Cryogenic soil coring reveals coexistence of aerobic and anaerobic vinyl chloride degrading bacteria in a chlorinated ethene contaminated aquifer

Patrick M. Richards, Yi Liang, Richard Johnson, Timothy E. Mattes

Research output: Contribution to journalArticle

Abstract

Vinyl chloride (VC) is a common groundwater contaminant and known human carcinogen. Three major bacterial guilds are known to participate in VC biodegradation: aerobic etheneotrophs and methanotrophs, and anaerobic organohalide-respiring VC-dechlorinators. We investigated the spatial relationships between functional genes representing these three groups of bacteria (as determined by qPCR) with chlorinated ethene concentrations in a surficial aquifer at a contaminated site. We used cryogenic soil coring to collect high-resolution aquifer sediment samples and to preserve sample geochemistry and nucleic acids under field conditions. All samples appeared to be anaerobic (i.e., contained little to no dissolved oxygen). VC biodegradation associated functional genes from etheneotrophs (etnC and/or etnE), methanotrophs (mmoX and/or pmoA), and anaerobic VC-dechlorinators (bvcA and/or vcrA) coexisted in 48% of the samples. Transcripts of etnC/etnE and bvcA/vcrA were quantified in contemporaneous groundwater samples, indicating co-located gene expression. Functional genes from etheneotrophs and anaerobic VC-dechlorinators were correlated to VC concentrations in the lower surficial aquifer (p < 0.05). Methanotroph functional genes were not correlated to VC concentrations. Cryogenic soil coring proved to be a powerful tool for capturing high-spatial resolution trends in geochemical and nucleic acid data in aquifer sediments. We conclude that both aerobic etheneotrophs and anaerobic VC-dechlorinators may play a significant role in VC biodegradation in aquifers that have little dissolved oxygen.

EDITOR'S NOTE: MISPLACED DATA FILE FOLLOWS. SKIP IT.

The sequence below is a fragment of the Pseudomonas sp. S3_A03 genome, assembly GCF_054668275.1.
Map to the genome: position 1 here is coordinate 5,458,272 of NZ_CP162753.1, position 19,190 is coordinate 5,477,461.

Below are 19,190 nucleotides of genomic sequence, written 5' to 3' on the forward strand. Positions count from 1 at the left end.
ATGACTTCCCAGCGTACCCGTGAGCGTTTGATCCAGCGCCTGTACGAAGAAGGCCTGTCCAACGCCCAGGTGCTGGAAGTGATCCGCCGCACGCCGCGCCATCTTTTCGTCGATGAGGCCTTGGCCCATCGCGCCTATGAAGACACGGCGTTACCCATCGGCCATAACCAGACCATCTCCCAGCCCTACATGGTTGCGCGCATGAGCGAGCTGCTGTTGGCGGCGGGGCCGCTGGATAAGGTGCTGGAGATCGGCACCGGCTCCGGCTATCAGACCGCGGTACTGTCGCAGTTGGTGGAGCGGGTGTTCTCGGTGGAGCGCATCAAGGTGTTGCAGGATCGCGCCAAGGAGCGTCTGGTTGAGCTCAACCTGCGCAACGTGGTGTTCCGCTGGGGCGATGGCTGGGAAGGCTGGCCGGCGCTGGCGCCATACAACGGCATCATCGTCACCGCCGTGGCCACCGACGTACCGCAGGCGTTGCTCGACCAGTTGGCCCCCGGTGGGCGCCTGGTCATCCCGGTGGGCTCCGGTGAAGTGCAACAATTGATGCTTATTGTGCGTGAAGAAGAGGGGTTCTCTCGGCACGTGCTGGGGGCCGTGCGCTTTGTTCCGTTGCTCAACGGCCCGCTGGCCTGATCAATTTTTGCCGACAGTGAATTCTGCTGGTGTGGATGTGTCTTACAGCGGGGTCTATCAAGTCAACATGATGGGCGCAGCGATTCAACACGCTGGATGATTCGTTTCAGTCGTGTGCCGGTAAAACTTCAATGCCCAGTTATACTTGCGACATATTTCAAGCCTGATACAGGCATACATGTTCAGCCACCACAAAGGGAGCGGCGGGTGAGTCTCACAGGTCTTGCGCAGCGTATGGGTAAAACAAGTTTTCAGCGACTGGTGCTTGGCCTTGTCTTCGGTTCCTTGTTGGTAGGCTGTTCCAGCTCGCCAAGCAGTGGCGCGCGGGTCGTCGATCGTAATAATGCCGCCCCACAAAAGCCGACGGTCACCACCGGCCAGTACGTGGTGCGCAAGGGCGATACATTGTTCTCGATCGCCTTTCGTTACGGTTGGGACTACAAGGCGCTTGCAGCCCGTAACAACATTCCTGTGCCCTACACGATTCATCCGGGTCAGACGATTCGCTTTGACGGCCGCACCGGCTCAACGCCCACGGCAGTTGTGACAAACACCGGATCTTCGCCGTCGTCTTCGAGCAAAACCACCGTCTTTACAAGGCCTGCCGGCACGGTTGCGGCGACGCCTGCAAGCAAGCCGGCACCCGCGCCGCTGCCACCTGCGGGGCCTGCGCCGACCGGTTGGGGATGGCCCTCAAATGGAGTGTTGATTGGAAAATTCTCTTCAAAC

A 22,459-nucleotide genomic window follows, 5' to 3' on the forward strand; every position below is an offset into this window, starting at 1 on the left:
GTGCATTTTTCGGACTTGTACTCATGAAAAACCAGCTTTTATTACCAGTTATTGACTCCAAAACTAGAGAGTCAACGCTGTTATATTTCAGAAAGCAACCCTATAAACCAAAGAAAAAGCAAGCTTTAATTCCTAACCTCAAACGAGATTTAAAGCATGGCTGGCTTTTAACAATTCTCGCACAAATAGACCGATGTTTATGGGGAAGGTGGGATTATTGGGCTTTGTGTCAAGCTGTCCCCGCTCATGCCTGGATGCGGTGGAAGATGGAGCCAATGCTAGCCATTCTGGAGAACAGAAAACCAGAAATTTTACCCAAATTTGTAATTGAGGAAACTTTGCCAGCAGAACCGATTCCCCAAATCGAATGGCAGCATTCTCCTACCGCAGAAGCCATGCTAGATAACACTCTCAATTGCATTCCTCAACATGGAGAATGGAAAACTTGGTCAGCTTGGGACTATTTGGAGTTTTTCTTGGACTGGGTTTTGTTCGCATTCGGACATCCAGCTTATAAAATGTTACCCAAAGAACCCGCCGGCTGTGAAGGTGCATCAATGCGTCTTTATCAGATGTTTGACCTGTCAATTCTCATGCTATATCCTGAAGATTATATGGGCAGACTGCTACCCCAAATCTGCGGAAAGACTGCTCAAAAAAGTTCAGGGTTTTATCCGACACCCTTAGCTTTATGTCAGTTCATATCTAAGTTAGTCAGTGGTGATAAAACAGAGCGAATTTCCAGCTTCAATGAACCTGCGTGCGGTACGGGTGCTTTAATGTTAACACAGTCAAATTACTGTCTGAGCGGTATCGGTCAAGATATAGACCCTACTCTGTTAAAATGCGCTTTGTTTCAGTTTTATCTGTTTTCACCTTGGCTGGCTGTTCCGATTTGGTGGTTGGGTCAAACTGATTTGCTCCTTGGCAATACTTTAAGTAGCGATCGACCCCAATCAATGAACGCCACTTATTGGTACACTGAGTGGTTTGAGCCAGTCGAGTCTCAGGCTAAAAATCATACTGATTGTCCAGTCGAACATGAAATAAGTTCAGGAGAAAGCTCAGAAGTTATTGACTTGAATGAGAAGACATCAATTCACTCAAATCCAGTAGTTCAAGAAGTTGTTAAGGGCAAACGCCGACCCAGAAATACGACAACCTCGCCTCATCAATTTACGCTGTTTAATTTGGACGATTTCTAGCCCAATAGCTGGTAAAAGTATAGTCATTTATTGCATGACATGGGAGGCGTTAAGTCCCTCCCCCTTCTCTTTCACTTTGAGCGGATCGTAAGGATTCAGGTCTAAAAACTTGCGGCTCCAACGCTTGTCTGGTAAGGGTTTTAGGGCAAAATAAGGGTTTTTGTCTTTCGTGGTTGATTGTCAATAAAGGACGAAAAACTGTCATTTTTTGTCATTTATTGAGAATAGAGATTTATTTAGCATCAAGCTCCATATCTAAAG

Original languageEnglish (US)
Pages (from-to)281-291
Number of pages11
JournalWater Research
DOIs
StatePublished - Jun 15 2019

Fingerprint

Aquifers
Cryogenics
ethylene
coexistence
Bacteria
chloride
aquifer
Soils
Genes
Biodegradation
bacterium
Nucleic acids
Dissolved oxygen
soil
Groundwater
Sediments
biodegradation
Carcinogens
Geochemistry
gene

Keywords

  • Anaerobic VC-Dechlorinator
  • Aquifer sediments
  • Chlorinated solvents
  • Cryogenic coring
  • Etheneotrophs
  • Methanotrophs
  • Vinyl chloride

ASJC Scopus subject areas

  • Ecological Modeling
  • Water Science and Technology
  • Waste Management and Disposal
  • Pollution

Cite this

Cryogenic soil coring reveals coexistence of aerobic and anaerobic vinyl chloride degrading bacteria in a chlorinated ethene contaminated aquifer. / Richards, Patrick M.; Liang, Yi; Johnson, Richard; Mattes, Timothy E.

In: Water Research, 15.06.2019, p. 281-291.

Research output: Contribution to journalArticle

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abstract = "Vinyl chloride (VC) is a common groundwater contaminant and known human carcinogen. Three major bacterial guilds are known to participate in VC biodegradation: aerobic etheneotrophs and methanotrophs, and anaerobic organohalide-respiring VC-dechlorinators. We investigated the spatial relationships between functional genes representing these three groups of bacteria (as determined by qPCR) with chlorinated ethene concentrations in a surficial aquifer at a contaminated site. We used cryogenic soil coring to collect high-resolution aquifer sediment samples and to preserve sample geochemistry and nucleic acids under field conditions. All samples appeared to be anaerobic (i.e., contained little to no dissolved oxygen). VC biodegradation associated functional genes from etheneotrophs (etnC and/or etnE), methanotrophs (mmoX and/or pmoA), and anaerobic VC-dechlorinators (bvcA and/or vcrA) coexisted in 48{\%} of the samples. Transcripts of etnC/etnE and bvcA/vcrA were quantified in contemporaneous groundwater samples, indicating co-located gene expression. Functional genes from etheneotrophs and anaerobic VC-dechlorinators were correlated to VC concentrations in the lower surficial aquifer (p < 0.05). Methanotroph functional genes were not correlated to VC concentrations. Cryogenic soil coring proved to be a powerful tool for capturing high-spatial resolution trends in geochemical and nucleic acid data in aquifer sediments. We conclude that both aerobic etheneotrophs and anaerobic VC-dechlorinators may play a significant role in VC biodegradation in aquifers that have little dissolved oxygen.",
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